The Stormbluff Isle Exodus

Recently, ArenaNet implemented their Guesting feature to the game and ended free world transfers at the same time.Considering that it was a promised launch feature, the arrival of Guesting was welcome. The ending of free transfers was also something that the WvWvW community had been asking for so as to stop the bandwagon nature of players trying to join a top WvWvW server, and also a barrier towards the practice of guilds sending a player to a competing server to spy on map chat and player movement. 

The problem for some servers was the timing of this move by ArenaNet. There had been a lot of server switching by major guilds and a mercenary mindset had set into the community at large. This was the ideally wrong time for these changes to finally come for a server like Stormbluff Isle. 

Stormbluff Isle was a little different from the other top tier WvWvW servers in that it was mostly a large pug with a couple of large guilds, but no greater alliance like the other servers had established. We depended more on individual smarts and paying attention to what others were doing, along with a public teamspeak server for the various WvWvW players to join and hear what was going on with the other players. Since we had no alliance with central leadership, we had to find ways to succeed within our assemblage of pugs.

Surprisingly, it all worked out pretty well. SBI had been a tier 1 or tier 2 server for long than any other server up until the announcement that these changes were coming. We had developed a rivalry with Jade Quarry server due to the both of us always being in the top tiers and continually fighting each other. This even goes back to the initial launch month and the one day match-ups.We would be the #1 server for awhile, drop to #2 when another server recruited more players or established a new strategy, and then fight back to the top spot.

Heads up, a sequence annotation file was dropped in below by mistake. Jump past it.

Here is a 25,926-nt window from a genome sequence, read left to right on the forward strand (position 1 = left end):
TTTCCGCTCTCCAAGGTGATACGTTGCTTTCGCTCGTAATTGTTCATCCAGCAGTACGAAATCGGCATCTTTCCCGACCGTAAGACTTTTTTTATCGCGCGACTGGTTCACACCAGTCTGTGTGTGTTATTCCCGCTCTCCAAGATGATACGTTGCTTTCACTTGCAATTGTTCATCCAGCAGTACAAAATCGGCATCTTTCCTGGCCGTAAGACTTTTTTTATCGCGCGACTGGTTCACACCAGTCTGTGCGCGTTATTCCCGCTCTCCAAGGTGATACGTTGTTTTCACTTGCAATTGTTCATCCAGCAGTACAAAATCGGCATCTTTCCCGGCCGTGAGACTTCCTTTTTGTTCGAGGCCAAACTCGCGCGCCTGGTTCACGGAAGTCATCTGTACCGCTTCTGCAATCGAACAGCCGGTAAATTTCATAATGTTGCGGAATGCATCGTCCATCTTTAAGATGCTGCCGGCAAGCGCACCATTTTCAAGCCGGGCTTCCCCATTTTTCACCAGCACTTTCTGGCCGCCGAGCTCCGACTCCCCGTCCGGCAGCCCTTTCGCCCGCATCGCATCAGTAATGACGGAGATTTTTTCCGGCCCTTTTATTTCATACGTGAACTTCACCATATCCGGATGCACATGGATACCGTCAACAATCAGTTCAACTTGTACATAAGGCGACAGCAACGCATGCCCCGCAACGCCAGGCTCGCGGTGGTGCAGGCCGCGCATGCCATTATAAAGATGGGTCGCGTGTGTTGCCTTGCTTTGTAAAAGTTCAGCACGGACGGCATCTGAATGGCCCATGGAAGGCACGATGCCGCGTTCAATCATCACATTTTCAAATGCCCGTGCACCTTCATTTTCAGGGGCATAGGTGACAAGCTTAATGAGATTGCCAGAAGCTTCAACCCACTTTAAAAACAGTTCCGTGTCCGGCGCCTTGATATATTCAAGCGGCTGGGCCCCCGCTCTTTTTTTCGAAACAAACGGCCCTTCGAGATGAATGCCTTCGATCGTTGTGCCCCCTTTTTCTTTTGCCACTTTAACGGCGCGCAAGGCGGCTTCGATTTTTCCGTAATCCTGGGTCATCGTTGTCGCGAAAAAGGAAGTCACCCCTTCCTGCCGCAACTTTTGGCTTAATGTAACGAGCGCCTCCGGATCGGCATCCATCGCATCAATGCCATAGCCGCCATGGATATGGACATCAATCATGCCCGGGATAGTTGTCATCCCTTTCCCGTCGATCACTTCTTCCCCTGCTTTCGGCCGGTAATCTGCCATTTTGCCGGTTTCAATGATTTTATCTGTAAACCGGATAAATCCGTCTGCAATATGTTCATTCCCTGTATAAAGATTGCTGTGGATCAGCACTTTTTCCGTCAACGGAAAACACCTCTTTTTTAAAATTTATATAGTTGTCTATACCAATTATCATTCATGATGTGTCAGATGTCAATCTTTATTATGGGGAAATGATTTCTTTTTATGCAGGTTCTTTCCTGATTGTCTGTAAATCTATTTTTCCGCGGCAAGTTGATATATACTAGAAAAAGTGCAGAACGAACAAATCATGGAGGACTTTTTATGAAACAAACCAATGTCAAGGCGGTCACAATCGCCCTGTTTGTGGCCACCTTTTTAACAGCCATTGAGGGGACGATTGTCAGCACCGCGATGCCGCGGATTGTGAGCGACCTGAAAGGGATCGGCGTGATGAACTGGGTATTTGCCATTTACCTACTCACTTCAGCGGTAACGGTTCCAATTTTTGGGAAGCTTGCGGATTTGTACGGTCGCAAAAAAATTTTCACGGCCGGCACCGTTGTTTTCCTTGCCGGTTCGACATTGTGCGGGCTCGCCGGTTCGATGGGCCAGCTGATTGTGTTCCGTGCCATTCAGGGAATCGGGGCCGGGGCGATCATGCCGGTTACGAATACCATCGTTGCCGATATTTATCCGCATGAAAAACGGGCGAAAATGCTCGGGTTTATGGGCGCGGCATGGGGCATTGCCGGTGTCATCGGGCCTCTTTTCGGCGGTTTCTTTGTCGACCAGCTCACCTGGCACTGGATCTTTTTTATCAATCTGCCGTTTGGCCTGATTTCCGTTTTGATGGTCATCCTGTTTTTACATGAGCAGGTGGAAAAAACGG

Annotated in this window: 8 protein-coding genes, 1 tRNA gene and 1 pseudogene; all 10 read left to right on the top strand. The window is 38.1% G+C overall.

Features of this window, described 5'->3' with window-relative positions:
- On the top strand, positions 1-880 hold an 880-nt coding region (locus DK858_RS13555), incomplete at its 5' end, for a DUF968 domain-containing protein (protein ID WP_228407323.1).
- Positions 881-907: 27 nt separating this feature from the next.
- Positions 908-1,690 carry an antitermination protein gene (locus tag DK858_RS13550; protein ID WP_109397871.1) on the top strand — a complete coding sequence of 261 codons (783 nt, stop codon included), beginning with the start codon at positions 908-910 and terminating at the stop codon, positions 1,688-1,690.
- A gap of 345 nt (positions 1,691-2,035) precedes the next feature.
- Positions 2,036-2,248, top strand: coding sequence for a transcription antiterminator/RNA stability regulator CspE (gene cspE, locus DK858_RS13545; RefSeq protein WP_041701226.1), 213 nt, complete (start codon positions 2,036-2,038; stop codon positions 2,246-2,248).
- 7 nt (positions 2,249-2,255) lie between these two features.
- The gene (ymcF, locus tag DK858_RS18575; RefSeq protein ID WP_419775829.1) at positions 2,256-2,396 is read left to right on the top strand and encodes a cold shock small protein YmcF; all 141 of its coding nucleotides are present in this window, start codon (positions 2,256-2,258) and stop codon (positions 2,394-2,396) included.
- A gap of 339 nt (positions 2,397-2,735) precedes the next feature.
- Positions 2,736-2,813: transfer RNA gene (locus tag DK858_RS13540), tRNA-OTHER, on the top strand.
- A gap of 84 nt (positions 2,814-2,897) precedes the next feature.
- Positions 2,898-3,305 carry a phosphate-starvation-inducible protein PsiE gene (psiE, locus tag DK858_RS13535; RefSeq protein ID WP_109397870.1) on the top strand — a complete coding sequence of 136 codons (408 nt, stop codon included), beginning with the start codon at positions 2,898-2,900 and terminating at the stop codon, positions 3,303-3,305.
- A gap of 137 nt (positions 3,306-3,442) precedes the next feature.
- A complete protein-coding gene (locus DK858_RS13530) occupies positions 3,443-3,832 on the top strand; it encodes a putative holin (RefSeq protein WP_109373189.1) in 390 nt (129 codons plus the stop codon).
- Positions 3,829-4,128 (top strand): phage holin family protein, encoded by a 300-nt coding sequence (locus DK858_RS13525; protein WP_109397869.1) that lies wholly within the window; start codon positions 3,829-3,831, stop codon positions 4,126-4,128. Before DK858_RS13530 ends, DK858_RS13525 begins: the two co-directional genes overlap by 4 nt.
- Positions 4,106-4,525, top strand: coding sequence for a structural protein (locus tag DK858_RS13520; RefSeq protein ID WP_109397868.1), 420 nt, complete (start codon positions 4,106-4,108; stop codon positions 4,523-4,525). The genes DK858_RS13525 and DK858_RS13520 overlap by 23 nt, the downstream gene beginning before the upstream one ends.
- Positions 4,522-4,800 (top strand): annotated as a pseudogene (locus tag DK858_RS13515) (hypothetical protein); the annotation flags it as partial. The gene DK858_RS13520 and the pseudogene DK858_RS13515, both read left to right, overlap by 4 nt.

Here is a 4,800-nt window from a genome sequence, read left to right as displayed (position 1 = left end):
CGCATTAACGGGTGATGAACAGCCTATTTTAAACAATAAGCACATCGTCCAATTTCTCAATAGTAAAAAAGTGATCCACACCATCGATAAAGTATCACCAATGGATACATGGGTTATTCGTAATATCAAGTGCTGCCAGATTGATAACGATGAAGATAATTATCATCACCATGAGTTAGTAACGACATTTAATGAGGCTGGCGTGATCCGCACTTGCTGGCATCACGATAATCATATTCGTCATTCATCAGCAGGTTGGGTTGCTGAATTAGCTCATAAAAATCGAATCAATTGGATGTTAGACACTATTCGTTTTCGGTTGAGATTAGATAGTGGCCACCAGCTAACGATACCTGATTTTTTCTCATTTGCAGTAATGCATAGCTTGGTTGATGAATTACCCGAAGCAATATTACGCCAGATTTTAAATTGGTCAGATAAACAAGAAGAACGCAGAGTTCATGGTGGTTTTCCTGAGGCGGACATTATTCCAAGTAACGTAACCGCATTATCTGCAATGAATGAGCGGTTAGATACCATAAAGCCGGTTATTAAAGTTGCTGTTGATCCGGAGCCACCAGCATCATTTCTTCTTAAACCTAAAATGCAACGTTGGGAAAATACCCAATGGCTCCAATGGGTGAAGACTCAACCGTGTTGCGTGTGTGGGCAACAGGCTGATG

But all of this also created a lot of burnout for various players. Initial word of this burnout came months ago from some of the WvWvW guilds. Players were tiring of the same maps and the same exact matchups. They also were investing money into towers and keeps just to see their holdings evaporate over night. There was no second level to the WvWvW game. You logged in and faced a similar situation and similar goal nearly every day. If you wanted stats on your gear other than toughness and vitality then you had to go do PVE. WvWvW rewards were minor and lacked variety. The game needed a way to organize players beyond Commanders and their massive zerg. The WvWvW game needed updates.

The biggest blow for Stormbluff Isle is when War Machine left not only our server, but ran off to avoid the top tier grind and mentality for a smaller server. War Machine was an old established guild of the Guild Wars franchise. They were a top guild in the first game’s PVP and their presence on Stormbluff Isle brought along some of those same top PVP guilds. Not all of those guilds had an interest in WvWvW, but War Machine was large enough to field an important force in WvWvW. They also established the face and personality of the server with their tactics and persistence. They also worked very well with our pug nature and even soloists like myself came to know the differences and tendencies of their Commanders in spite of the Korean/English language barriers.

There were multiple things pushing War Machine towards leaving, many of which are part of the greater list of concerns that the other guilds have had, but it was mainly a sour reaction with another top tier server that made them decide to pack up and leave. They had become tired of all the exploits used in top tier to sneak into keeps and towers, and how abusing issues with the game had become the standard. So one night they decided to abuse them all themselves, publicly admit it, call out ArenaNet for the lack of fixes, and then announce their impending departure from the server and the top tier.

I’m not interested in lambasting War Machine for their behavior or anything like that. I understand frustration. Whether they should have done it in another way or not, as I said, I’m not all that interested in that discussion. I think the main point is that a guild that had been tied to the Guild Wars PVP scene for so many years would essentially bail out for their own sanity.